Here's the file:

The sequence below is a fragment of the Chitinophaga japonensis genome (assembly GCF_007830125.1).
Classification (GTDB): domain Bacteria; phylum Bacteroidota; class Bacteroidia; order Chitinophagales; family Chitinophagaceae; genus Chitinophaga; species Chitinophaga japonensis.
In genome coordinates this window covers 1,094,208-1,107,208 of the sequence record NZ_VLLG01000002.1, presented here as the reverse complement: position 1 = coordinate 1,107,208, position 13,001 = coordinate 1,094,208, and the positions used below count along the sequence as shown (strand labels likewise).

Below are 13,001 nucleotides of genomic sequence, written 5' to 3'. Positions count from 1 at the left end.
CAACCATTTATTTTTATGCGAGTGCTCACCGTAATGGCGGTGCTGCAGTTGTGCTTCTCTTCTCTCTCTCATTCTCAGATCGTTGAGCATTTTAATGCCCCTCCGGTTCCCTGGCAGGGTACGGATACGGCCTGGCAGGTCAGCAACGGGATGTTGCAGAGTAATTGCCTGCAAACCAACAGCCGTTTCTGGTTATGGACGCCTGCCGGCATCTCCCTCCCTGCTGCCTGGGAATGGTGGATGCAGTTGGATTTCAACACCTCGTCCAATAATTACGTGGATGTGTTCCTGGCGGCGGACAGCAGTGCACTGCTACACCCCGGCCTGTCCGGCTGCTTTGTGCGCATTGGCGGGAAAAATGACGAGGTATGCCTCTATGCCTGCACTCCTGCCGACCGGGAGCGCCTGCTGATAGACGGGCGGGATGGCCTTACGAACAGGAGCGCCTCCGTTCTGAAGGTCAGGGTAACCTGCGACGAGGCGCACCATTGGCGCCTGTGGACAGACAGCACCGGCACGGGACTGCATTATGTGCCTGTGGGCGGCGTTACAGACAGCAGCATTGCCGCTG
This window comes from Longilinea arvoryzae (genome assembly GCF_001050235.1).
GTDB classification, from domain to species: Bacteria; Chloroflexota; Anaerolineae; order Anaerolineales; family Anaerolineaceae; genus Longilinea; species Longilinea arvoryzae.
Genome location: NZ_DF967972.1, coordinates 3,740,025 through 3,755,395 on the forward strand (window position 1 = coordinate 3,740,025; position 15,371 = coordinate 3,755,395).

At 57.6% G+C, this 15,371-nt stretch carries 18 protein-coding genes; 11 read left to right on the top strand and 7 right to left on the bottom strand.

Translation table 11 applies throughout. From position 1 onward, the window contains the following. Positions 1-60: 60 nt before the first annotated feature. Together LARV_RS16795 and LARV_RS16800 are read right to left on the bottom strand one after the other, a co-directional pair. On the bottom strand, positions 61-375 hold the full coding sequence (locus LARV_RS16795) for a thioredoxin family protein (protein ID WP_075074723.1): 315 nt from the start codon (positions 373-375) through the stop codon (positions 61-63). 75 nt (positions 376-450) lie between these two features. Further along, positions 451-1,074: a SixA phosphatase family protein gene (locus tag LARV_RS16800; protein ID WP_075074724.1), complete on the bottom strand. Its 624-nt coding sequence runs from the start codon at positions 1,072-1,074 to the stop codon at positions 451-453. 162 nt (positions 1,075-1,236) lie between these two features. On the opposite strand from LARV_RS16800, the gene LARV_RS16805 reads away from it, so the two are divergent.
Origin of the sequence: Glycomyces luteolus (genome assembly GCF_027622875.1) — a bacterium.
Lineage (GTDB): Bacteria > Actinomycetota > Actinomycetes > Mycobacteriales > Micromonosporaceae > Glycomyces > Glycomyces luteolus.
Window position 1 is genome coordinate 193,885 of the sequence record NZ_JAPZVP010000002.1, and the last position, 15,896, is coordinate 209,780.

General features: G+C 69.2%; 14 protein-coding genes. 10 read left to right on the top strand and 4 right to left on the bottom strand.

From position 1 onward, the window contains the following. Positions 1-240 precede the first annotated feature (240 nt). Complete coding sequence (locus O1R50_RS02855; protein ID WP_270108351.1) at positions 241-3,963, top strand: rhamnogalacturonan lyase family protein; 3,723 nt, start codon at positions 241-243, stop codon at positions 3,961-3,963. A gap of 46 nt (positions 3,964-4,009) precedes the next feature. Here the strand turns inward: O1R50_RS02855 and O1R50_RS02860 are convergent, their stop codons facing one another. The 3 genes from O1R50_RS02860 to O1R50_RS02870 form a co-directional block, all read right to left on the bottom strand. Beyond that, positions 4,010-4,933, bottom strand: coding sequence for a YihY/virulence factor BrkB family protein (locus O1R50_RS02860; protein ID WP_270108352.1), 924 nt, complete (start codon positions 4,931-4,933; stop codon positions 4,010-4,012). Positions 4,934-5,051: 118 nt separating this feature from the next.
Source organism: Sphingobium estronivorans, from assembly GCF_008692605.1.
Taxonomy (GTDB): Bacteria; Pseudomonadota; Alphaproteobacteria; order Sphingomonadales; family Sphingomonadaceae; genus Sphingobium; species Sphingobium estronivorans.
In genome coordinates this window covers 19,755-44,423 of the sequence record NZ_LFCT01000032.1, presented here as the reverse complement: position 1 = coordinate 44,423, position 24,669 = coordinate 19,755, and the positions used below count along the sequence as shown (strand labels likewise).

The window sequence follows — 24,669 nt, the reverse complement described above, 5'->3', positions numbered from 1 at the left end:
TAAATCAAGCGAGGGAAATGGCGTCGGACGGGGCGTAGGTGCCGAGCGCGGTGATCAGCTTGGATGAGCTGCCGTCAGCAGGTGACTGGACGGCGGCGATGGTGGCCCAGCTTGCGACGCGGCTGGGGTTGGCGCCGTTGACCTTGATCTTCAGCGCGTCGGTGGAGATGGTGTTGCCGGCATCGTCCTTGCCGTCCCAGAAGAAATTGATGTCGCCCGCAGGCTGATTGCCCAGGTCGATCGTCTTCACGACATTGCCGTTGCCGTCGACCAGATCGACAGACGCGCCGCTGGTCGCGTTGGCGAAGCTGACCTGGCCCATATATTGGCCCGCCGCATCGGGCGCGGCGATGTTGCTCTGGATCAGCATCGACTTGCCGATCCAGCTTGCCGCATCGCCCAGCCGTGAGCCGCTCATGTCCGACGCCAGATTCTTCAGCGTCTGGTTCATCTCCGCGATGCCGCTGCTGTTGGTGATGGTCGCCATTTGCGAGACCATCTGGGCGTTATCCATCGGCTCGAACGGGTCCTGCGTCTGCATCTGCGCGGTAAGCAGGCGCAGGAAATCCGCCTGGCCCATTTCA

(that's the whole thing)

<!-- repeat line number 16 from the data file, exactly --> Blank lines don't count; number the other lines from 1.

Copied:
Source organism: Sphingobium estronivorans, from assembly GCF_008692605.1.